I bought a electric lab furnace on ebay to do some casting. It's
about the size of a coffee maker and will heat to 1000 degrees C.
The inside of the furnace is cylindrical and made of refractory.
There is a carbon crucible which fits inside and has a spout. Then
there is a clay crucible but it is much smaller than the space
inside the carbon crucible - the space is perhaps two inches
diameter and the clay crucible is about half an inch diameter.
Several questions: Can I melt metals (aluminium, copper, silver,
gold) in the furnace without the carbon or clay crucibles, so the
metal will be in contact with the refractory?
Can I melt things directly in the carbon crucible without using the
Can I make a new clay crucible with ordinary clay used by pottery
hobbyists or does it have to be special clay to take the high
Can I make a new clay crucible which fits snugly in the carbon one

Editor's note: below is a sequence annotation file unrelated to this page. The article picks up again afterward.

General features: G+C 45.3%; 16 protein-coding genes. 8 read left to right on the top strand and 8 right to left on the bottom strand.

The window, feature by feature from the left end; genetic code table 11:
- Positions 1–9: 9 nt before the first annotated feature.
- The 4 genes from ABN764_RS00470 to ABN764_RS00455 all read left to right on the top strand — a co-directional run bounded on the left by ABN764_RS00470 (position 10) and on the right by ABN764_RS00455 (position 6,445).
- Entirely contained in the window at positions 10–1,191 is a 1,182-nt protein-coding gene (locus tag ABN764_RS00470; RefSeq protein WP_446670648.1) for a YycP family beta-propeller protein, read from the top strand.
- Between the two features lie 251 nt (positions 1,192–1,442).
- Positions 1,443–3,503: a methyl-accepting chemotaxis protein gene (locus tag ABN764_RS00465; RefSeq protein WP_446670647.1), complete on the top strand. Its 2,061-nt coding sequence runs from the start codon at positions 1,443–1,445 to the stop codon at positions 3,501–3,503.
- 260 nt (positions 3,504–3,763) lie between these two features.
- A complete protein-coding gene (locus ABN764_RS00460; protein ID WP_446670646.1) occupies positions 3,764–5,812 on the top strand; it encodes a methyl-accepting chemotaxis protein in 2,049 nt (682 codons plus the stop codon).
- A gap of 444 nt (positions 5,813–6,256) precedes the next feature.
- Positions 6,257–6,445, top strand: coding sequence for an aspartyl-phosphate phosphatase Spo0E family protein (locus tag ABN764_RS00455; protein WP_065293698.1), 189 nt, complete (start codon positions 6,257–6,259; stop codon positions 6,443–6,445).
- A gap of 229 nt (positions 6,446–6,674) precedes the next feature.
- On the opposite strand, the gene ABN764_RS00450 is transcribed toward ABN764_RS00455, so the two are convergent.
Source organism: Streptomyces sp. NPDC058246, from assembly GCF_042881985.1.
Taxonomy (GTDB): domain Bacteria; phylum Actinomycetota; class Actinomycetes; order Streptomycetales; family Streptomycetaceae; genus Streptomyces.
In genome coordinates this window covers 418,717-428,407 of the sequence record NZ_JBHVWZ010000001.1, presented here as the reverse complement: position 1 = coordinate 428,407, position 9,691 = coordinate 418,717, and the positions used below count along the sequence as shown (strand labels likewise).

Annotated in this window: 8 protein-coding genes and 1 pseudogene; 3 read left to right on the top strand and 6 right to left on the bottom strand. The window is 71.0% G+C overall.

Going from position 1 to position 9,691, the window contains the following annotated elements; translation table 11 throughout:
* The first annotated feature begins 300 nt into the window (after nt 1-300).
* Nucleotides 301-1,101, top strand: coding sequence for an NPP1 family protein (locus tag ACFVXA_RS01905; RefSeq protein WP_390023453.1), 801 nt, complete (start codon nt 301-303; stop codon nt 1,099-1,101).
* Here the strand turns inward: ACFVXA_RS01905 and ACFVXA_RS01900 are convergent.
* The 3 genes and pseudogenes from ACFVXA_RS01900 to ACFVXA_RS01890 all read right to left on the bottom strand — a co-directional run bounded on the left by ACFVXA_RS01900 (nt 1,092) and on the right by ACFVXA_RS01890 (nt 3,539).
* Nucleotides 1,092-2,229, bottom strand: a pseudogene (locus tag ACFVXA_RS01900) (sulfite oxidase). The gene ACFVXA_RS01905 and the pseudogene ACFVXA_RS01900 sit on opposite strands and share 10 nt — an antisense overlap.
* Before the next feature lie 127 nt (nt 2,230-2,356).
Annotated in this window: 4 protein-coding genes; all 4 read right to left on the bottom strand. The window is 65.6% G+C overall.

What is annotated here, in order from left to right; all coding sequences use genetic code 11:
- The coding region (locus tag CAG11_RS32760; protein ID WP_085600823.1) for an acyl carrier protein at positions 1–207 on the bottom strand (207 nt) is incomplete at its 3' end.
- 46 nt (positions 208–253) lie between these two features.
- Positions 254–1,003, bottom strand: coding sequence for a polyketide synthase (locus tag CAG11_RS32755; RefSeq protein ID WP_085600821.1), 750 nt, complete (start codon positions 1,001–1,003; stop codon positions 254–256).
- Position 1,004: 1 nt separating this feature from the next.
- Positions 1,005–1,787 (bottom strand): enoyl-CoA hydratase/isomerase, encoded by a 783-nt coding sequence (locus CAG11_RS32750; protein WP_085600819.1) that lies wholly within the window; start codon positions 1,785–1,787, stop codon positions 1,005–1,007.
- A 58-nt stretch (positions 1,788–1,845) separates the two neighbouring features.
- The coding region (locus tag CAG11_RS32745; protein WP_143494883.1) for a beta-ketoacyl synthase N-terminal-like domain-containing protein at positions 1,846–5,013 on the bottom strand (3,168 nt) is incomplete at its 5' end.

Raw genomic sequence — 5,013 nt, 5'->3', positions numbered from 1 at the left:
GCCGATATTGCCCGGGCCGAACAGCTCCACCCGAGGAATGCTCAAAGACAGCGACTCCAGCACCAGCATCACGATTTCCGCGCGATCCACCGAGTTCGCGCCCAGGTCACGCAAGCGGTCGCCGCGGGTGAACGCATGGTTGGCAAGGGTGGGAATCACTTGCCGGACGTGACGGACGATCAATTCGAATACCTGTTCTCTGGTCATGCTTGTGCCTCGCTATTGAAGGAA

or is the clay crucible which came meant to be much smaller than the
inside of the carbon crucible?
Or can I make a clay crucible which fits directly into the
refractory and melt metals without using the carbon crucible?
Thanks in advance for replies.
- Check this site...they have 316
--- Kirk <kirkbecnel@...> wrote:
> I was looking to build a burner from Michaeltest'; ">
> Porter's gas burners for forge and foundry book. The
> plans call for 316 Stainless. I cannot find this,
> but I see lots of 304, is there a reason for 316?
> Does anybody know?
> [Non-text portions of this message have been